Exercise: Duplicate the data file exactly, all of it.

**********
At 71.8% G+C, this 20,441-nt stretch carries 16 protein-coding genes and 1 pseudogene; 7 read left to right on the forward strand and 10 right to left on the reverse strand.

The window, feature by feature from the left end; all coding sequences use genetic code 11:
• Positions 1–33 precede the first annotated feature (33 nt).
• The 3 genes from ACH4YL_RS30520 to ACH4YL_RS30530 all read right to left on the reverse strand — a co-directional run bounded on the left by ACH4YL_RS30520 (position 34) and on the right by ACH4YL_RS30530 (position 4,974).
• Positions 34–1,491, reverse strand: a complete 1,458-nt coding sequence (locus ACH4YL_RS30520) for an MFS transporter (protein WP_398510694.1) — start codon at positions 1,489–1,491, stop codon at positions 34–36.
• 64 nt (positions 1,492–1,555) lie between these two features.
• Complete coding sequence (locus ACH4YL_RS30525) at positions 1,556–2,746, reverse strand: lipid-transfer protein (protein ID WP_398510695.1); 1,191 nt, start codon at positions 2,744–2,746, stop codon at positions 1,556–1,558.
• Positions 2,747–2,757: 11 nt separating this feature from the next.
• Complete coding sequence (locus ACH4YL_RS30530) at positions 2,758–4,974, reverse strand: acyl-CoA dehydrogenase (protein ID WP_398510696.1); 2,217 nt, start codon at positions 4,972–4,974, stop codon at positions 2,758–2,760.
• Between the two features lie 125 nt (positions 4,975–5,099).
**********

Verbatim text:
At 71.8% G+C, this 20,441-nt stretch carries 16 protein-coding genes and 1 pseudogene; 7 read left to right on the forward strand and 10 right to left on the reverse strand.

The window, feature by feature from the left end; all coding sequences use genetic code 11:
• Positions 1–33 precede the first annotated feature (33 nt).
• The 3 genes from ACH4YL_RS30520 to ACH4YL_RS30530 all read right to left on the reverse strand — a co-directional run bounded on the left by ACH4YL_RS30520 (position 34) and on the right by ACH4YL_RS30530 (position 4,974).
• Positions 34–1,491, reverse strand: a complete 1,458-nt coding sequence (locus ACH4YL_RS30520) for an MFS transporter (protein WP_398510694.1) — start codon at positions 1,489–1,491, stop codon at positions 34–36.
• 64 nt (positions 1,492–1,555) lie between these two features.
• Complete coding sequence (locus ACH4YL_RS30525) at positions 1,556–2,746, reverse strand: lipid-transfer protein (protein ID WP_398510695.1); 1,191 nt, start codon at positions 2,744–2,746, stop codon at positions 1,556–1,558.
• Positions 2,747–2,757: 11 nt separating this feature from the next.
• Complete coding sequence (locus ACH4YL_RS30530) at positions 2,758–4,974, reverse strand: acyl-CoA dehydrogenase (protein ID WP_398510696.1); 2,217 nt, start codon at positions 4,972–4,974, stop codon at positions 2,758–2,760.
• Between the two features lie 125 nt (positions 4,975–5,099).